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Eiffel Tower

We’re guessing that if you’ve been to Paris you’ve probably been to the Louvre and the Musee d’Orsay. No doubt you’ve already seen some of the best artworks and historical collections in the city.

Paris is heaving with museums and there’s bound to be one which matches your interests. The oldest and one of the strangest of Paris’ Museums, is the Museum of the National Veterinary School of Alfort, which dates back to 1766. Prepared by the 18th-Century anatomist Honore Fragonard, there are twenty-one real cadavers on display. Each were dissected to display their internal organs and then mummified to help with the teaching of anatomy. Not only did Fragonard skin the bodies himself and open the flesh for the colour coding of the organs, blood vessels and tendons - he also placed them in theatrical poses. The most astounding examples of his work are the dancing human foetuses and the man perched upright on a galloping horse. In another collection at the museum, you will find various examples of the 19th Century’s fascination with physical abnormalities such as a 10-legged sheep and a two-headed calf.

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Vatican City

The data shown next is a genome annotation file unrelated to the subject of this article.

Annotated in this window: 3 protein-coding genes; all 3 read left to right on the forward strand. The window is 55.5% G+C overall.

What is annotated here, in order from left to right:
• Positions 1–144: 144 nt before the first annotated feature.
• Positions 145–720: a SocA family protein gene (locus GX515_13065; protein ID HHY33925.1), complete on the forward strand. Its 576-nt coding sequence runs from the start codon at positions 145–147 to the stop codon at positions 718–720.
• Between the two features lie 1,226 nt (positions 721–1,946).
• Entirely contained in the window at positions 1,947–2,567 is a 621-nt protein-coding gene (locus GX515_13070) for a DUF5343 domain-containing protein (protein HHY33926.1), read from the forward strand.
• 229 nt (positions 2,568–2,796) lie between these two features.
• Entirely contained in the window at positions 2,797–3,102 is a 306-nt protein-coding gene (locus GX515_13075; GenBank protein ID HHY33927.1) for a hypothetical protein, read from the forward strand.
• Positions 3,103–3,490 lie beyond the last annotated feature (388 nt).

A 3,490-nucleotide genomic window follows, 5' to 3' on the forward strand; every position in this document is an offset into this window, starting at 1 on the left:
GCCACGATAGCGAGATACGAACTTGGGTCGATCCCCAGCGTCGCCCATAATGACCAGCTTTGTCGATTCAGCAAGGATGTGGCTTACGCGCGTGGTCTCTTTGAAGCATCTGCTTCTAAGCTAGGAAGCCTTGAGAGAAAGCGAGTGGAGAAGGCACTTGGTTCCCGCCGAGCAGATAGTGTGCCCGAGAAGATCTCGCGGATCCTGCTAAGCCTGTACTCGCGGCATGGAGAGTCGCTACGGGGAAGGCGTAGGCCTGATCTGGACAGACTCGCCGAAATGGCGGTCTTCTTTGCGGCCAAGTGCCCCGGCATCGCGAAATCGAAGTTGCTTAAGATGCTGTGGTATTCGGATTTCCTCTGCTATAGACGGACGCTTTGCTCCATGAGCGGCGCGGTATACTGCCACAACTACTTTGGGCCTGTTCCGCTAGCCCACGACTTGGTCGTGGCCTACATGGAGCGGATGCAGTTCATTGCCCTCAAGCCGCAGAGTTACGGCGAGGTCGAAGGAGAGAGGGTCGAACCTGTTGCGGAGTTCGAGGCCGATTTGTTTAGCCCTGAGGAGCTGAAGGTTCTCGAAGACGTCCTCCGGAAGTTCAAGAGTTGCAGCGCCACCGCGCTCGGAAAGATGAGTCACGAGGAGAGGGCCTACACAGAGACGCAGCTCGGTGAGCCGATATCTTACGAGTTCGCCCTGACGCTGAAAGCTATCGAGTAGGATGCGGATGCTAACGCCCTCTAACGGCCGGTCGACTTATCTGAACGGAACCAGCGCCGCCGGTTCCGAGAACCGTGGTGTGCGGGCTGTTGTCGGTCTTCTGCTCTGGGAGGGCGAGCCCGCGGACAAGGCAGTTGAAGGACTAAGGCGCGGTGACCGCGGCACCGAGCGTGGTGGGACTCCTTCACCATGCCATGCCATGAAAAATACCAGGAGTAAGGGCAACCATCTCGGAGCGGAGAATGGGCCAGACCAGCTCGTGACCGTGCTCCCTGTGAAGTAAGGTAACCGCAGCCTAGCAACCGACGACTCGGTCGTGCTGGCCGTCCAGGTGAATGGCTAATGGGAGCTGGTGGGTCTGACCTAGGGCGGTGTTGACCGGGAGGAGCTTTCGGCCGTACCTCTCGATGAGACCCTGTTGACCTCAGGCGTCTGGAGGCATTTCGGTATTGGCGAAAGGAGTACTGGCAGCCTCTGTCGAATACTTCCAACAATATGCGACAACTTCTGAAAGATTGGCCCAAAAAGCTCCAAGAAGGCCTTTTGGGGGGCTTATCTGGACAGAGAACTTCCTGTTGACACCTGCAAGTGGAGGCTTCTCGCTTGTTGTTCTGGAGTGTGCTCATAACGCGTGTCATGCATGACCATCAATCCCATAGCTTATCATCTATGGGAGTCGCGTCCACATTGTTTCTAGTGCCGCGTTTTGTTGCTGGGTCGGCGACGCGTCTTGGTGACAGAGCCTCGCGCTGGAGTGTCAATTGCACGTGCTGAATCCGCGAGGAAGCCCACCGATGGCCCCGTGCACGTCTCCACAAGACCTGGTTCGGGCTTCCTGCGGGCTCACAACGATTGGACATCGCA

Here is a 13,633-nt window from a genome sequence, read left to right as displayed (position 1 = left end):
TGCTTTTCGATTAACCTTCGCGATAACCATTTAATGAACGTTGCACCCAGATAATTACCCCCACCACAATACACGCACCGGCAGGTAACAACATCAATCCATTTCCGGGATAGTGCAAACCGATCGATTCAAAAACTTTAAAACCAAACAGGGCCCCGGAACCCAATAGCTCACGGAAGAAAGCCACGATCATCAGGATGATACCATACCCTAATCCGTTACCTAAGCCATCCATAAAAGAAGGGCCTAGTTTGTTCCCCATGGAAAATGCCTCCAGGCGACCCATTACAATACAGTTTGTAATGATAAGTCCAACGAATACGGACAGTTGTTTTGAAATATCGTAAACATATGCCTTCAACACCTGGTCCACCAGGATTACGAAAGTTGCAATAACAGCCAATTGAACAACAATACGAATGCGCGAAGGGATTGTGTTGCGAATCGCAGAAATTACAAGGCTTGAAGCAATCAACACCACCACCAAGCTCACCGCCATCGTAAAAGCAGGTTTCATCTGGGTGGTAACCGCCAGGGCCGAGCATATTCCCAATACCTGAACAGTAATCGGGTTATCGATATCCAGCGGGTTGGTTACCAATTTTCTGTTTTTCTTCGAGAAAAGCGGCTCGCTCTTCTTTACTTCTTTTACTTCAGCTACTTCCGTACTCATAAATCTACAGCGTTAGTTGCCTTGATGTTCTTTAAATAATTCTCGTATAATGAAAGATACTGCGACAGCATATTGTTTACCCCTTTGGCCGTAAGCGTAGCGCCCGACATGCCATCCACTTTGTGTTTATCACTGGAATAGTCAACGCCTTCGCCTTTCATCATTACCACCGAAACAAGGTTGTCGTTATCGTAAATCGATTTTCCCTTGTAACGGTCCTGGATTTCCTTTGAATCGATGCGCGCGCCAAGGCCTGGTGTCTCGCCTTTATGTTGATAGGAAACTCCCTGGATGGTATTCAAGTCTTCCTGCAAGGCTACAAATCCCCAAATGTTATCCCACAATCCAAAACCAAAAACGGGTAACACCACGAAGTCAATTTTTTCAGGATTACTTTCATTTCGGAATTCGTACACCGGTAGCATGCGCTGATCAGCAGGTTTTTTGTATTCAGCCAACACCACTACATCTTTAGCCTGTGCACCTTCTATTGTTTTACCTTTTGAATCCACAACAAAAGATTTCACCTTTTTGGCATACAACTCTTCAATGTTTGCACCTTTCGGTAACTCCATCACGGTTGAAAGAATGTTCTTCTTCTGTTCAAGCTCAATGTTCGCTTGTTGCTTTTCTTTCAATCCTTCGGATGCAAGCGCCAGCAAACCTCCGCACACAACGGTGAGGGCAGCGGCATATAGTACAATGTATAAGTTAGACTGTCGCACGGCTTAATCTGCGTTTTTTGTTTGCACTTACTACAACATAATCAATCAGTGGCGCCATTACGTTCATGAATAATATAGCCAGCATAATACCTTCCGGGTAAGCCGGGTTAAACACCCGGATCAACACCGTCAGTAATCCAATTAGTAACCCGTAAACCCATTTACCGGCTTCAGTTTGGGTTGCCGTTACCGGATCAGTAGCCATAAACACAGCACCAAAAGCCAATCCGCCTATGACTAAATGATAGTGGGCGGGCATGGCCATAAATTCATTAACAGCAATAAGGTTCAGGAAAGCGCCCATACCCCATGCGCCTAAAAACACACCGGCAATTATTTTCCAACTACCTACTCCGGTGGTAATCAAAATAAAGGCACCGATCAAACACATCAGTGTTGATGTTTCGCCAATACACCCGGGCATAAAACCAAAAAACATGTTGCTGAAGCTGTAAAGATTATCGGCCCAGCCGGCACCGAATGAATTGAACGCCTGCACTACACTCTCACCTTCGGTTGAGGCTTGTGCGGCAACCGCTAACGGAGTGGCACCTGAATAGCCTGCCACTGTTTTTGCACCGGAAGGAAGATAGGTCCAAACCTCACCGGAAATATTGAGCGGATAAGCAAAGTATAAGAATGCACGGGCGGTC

The 'eternal city' attracts visitors from all over the world and is one of the most beautiful capital cities in the world. Although bursting with famous landmarks, historical sites and places of religious importance, there is one place which may not be so well-known or well visited. The Museum of the Holy Souls in Purgatory is housed in the Parish of the Sacred Heart in Prati. The display consists of one large glass case containing objects supposedly touched and singed by the hands of souls in purgatory. According to Catholicism, the soul is stranded in purgatory until it atones for its sins, but prayers from loved ones can speed up their acceptance into heaven. These objects, which appear to have handprints burnt into them, are believed to be the direct result of stranded souls begging for loved ones’ prayers. The church itself is also worth seeing, as although small and not as elaborate as other churches in Rome, it is uniquely Gothic in style.

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Venice Gondolas

Brimming with culture, the renaissance city of Venice has much to see. From St Mark’s Basilica and the Doge’s Palace to the stunning Grand Canal, you are spoiled for choice. Why not rest your feet after a day of sightseeing and head to Ca’Macana, to try your hand at decorating traditional Venetian Masks. It is one of the oldest mask making workshops in Venice and they craft authentic handmade masks in the same way in which Venetian artisans would have done 800 years ago. Choose from 45 different papier-mâché models and decorate it yourself in the workshop for a unique and personal souvenir.